Lit By Fire

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An Italian actress met an Indian nationalist in Mexico nearly a century ago and her photographs have endured time and other trials, says Ayan Meer

Revolutionary road A variety of maize developed by Pandurang Khankhoje; (right) Portrait of a revolutionary
Revolutionary road A variety of maize developed by Pandurang Khankhoje; (right) Portrait of a revolutionary
Photos: Copyright By Savitri Sawhney & Maya Khankhoje

TINA MODOTTI, the Italian actress, travelled to Mexico in the 1920s to mourn the death of a lover, and found herself in the heart of political dissent, social unrest and repression. On the outskirts of Mexico City, the young woman with a strong Left leaning ideology met Marathi nationalist Pandurang Khankhoje, the founder of the Ghadar Party, who’d put on hold his overseas activism and become an agronomy professor. Modotti’s pictures are a product of their association, a dispatch from the frontlines of the exploitation of agricultural workers.

Mothers with their children, workers protesting, vegetable roots and austere Mexican buildings populate the dimlit hall at the Italian Institute of Culture, Delhi, set up by the curator of the exhibition, photographer Raghu Rai. The way the eye is drawn towards the relatively small black and white images is itself a mystery. Indeed, what could be so revolutionary in these portraits and still-lives? Perhaps their truth. There is an unsettling, even shocking feel to the reality of light, and Modotti only captures the essential elements of the moments she is witnessing, letting her subjects casually craft tableaus of their own lives. “There is a clear purity to her images,” says Rai. A baby’s mouth wrapped around his bottle or a woman’s fingers plucking guitar chords create powerful punctums that imprint themselves in the mind of onlookers.

However, the seamed, sculpted faces of rural Mexicans are not the only compelling images; space is given to vegetable roots — aligned as in a natural science museum — and to architectural structures shot from unlikely angles. Rai adamantly defends the coherence in the choice of images, as he explains that “humans, plants, and buildings are not different, are not separated. They all fill the frame as a testament to light, as a testimony to what was there.” And although he claims not to believe in “nostalgic nonsense”, Rai is very keen to emphasise the form, Tina Modotti’s use of the camera, and how she was a pioneer at the time. “These were the guys who experimented and made photography an art form,” he says. The exhibition could be “involuntary” art — as if Modotti set out to simply chronicle and report scenes now part of the Mexican imagination and history. It’s also easy to be convinced of the contrary, since Modotti’s work highlights a very elegant artistic sense, particularly played out through the paradoxical superimposition of life and death — between photographs and within single frames. A proud woman grips a revolutionary flag, yet we sense her disappearing, consumed by history. Photographs of aligned vegetables emphasise their uprooting, their sacrifice, in a traditional form of still-life — painted with her 35 mm camera.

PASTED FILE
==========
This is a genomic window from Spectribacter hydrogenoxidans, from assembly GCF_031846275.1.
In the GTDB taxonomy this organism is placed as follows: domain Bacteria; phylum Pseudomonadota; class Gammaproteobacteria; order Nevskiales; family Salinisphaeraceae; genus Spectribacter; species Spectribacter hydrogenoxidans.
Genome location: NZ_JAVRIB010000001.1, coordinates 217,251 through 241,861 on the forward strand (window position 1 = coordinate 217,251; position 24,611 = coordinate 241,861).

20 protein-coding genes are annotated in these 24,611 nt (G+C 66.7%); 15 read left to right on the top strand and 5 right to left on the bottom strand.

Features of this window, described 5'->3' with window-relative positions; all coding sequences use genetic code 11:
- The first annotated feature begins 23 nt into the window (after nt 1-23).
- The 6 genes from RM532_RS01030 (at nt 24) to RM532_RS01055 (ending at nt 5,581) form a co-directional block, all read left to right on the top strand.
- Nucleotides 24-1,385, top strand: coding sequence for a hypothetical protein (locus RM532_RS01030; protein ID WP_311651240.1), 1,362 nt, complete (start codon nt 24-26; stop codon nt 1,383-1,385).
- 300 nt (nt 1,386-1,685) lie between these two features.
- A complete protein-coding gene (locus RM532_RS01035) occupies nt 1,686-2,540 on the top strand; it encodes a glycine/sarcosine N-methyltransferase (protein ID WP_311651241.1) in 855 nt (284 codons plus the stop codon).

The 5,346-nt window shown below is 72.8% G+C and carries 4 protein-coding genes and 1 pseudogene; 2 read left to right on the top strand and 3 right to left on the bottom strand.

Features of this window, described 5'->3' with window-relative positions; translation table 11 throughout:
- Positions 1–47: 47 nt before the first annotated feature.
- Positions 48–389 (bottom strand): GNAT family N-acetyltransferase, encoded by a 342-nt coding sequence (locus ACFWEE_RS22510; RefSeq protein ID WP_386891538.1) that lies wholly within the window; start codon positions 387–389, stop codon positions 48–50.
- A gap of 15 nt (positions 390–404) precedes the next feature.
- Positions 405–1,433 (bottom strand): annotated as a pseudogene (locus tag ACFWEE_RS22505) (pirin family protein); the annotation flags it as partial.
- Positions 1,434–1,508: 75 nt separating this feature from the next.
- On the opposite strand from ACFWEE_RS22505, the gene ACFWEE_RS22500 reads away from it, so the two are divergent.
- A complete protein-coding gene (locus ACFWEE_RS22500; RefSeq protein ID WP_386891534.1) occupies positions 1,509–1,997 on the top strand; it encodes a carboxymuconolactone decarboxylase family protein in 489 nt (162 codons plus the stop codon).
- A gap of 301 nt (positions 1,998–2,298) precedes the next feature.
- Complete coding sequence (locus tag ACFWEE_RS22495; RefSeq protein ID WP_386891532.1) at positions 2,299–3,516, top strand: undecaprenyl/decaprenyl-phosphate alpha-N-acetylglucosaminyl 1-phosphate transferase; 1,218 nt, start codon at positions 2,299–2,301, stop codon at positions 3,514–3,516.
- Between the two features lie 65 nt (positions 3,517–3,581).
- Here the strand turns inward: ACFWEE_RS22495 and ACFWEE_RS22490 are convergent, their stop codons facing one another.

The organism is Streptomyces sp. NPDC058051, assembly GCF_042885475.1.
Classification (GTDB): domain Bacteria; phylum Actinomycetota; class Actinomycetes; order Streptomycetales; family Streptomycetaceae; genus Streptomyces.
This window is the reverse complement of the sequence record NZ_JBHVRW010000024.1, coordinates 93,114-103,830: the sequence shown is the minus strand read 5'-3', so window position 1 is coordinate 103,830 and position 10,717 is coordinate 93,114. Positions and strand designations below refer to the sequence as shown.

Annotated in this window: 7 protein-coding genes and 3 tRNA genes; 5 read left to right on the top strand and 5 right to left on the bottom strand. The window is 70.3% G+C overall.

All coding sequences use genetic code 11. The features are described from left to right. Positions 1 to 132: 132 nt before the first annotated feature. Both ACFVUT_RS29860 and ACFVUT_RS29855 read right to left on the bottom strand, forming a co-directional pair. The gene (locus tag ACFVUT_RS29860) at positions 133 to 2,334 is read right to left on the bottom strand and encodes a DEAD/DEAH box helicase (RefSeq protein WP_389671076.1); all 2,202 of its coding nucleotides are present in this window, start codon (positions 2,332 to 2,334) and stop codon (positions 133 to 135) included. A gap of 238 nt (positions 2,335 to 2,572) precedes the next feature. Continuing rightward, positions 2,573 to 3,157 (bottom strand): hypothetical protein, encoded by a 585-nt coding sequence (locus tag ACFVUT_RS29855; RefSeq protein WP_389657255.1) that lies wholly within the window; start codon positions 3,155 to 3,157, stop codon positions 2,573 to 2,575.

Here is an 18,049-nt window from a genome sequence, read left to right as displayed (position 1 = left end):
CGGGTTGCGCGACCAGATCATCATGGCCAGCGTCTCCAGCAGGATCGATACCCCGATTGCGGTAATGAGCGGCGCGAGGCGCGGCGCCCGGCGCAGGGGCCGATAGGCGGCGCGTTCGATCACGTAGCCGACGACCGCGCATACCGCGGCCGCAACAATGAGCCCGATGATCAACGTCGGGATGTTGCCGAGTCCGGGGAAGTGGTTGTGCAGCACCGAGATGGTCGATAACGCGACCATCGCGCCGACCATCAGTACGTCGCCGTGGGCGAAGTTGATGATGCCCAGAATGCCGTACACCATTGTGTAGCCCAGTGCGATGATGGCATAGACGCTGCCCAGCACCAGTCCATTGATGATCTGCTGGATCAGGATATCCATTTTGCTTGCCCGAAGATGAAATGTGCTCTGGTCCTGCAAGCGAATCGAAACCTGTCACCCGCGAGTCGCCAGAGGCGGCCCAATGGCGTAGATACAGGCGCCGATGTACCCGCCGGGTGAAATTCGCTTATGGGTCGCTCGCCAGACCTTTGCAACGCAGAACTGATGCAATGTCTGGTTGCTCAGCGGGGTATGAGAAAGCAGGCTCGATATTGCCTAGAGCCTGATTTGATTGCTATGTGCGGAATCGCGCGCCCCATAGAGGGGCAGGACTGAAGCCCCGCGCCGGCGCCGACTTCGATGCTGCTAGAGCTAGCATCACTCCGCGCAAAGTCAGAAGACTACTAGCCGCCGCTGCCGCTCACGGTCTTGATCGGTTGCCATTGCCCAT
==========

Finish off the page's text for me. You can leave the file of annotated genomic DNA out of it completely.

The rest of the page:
Modotti’s work highlights an elegance, played out through the paradoxical superimposition of life and death

What was Khankhoje’s contribution? The subjects were a subset of his studies. “He brought her to the true reality of the land, of these struggling populations,” says Rai, “he was the one who led her to the images that she was able to capture.” The name of the exhibition ‘Fire Does Not Die’ is from the final words of a poem Pablo Neruda wrote after Tina Modotti’s death. “Pure your gentle name, pure your fragile life,” stresses the third verse. It is a sense of purity, that ordeal by fire, which gives these photographs their historical and artistic value — the purity of their struggle, the purity of this photographic light.

letters@tehelka.com

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